Figure 3-7 Bridge Mode, No NAT Configuration Example

CSM Virtual Servers:

Client clear text traffic—10.20.102.100:80

Client SSL traffic—10.20.102.100:443

Decrypted traffic from SSL Services Modules—10.20.102.100:80

SSL Virtual Server:

10.20.103.100:443 secondary

Figure 3-7 shows VLAN 102 and VLAN 103 in the same subnet, and VLAN 105 in a separate subnet.

Add all the required VLANs to the VLAN database, and configure the IP interface for VLAN 102 on the MSFC. Configure VLANs 102, 103 and 105 on the CSM. See the "Preparing to Configure the SSL Services Module" section for information on how to configure VLANs and IP interfaces.


Note While VLAN 102 exists as Layer 3 interface on the MSFC, both VLAN 103 and VLAN 105 exist only as VLANs in the VLAN database and as CSM VLANs, but do not have a corresponding Layer 3 interface on the MSFC.


This example shows how to create the client and server VLANs on the CSM installed in slot number 5:

Router# configure terminal
Enter configuration commands, one per line.  End with CNTL/Z.
Router(config)# module csm 5 
Router(config-module-csm)# vlan 102 client
Router(config-slb-vlan-client)# ip address 10.20.102.2 255.255.255.0
Router(config-slb-vlan-client)# gateway 10.20.102.99
Router(config-slb-vlan-client)# exit
Router(config-module-csm)# vlan 103 server
Router(config-slb-vlan-server)# ip address 10.20.102.2 255.255.255.0
Router(config-slb-vlan-server)# alias 10.20.102.1 255.255.255.0
Router(config-slb-vlan-server)# exit
Router(config-module-csm)# vlan 105 server
Router(config-slb-vlan-server)# ip address 10.20.105.2 255.255.255.0
Router(config-slb-vlan-server)# alias 10.20.105.1 255.255.255.0
Router(config-slb-vlan-server)# end

This example shows how to allow VLAN 103 between the SSL Services Module and the CSM:

Cisco IOS:

Router(config)# ssl-proxy module 4 allowed-vlan 103

Catalyst Operating System Software:

Console> (enable) set trunk 4/1 103

This example shows how to create the server farm of web servers (configured with server NAT) and the server farm of SSL Services Modules (configured with no server NAT):

Router# configure terminal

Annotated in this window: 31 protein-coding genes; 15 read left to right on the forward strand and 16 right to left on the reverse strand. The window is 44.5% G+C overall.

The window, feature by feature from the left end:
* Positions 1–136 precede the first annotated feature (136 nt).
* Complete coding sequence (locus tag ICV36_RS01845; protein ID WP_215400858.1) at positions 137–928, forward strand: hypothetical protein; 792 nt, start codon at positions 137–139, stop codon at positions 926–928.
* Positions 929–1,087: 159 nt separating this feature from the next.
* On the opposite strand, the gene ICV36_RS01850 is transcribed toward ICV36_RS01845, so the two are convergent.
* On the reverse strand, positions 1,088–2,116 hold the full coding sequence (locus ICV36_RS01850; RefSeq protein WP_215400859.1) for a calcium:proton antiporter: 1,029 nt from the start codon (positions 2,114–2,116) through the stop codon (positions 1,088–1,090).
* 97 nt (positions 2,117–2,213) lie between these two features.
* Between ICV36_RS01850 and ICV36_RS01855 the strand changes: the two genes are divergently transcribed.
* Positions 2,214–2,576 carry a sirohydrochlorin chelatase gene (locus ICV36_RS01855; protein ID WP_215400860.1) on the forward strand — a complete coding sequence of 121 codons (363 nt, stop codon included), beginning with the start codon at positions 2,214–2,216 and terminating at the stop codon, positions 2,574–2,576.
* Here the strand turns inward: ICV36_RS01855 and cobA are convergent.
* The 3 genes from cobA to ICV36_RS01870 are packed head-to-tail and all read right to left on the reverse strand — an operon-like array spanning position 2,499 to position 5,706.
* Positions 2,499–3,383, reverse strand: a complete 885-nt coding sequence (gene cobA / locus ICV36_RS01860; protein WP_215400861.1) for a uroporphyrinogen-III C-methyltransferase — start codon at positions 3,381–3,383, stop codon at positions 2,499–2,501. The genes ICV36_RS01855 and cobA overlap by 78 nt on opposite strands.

Enter configuration commands, one per line.  End with CNTL/Z.
Router(config)# module csm 5
Router(config-module-csm)# serverfarm SSLFARM
Router(config-slb-sfarm)# no nat server 
Router(config-slb-sfarm)# real 10.20.102.10
Router(config-slb-real)# inservice
Router(config-slb-real)# real 10.20.102.20
Router(config-slb-real)# inservice
Router(config-slb-real)# exit
Router(config-slb-sfarm)# exit
Router(config-module-csm)# serverfarm WEBSERVERS
Router(config-slb-sfarm)# nat server 
Router(config-slb-sfarm)# real 10.20.105.10
Router(config-slb-real)# inservice
Router(config-slb-real)# real 10.20.105.20
Router(config-slb-real)# inservice
Router(config-slb-real)# real 10.20.105.30
Router(config-slb-real)# inservice
Router(config-slb-real)# end 

This example shows how to configure the three virtual servers. In this example, the web servers are only receiving traffic to port 80, either directly from the clients or as decrypted traffic from the SSL Services Modules (since no port translation is configured).

The CSM distinguishes between requests received directly from the clients and requests received from the SSL Services Modules based on the VLAN from where the connections are received.

A sticky group is also configured to maintain stickiness based on the SSL ID.

Router# configure terminal
Enter configuration commands, one per line.  End with CNTL/Z.
Router(config)# module csm 5
Router(config-module-csm)# sticky 100 ssl timeout 30
Router(config-module-csm)# vserver CLEAR_VIP
Router(config-slb-vserver)# virtual 10.20.102.100 tcp www
Router(config-slb-vserver)# vlan 102
Router(config-slb-vserver)# serverfarm WEBSERVERS
Router(config-slb-vserver)# inservice
Router(config-slb-vserver)# exit
Router(config-module-csm)# vserver DECRYPT_VIP
Router(config-slb-vserver)# virtual 10.20.102.100 tcp www
Router(config-slb-vserver)# vlan 103
Router(config-slb-vserver)# serverfarm WEBSERVERS
Router(config-slb-vserver)# inservice
Router(config-slb-vserver)# exit
Router(config-module-csm)# vserver SSL_VIP
Router(config-slb-vserver)# virtual 10.20.102.100 tcp https
Router(config-slb-vserver)# vlan 102
Router(config-slb-vserver)# serverfarm SSLFARM
Router(config-slb-vserver)# sticky 30 group 100
Router(config-slb-vserver)# inservice
Router(config-slb-vserver)# end

This example shows how to configure the SSL Services Module to communicate with the CSM over VLAN 103, the admin VLAN:

ssl-proxy# configure terminal
Enter configuration commands, one per line.  End with CNTL/Z.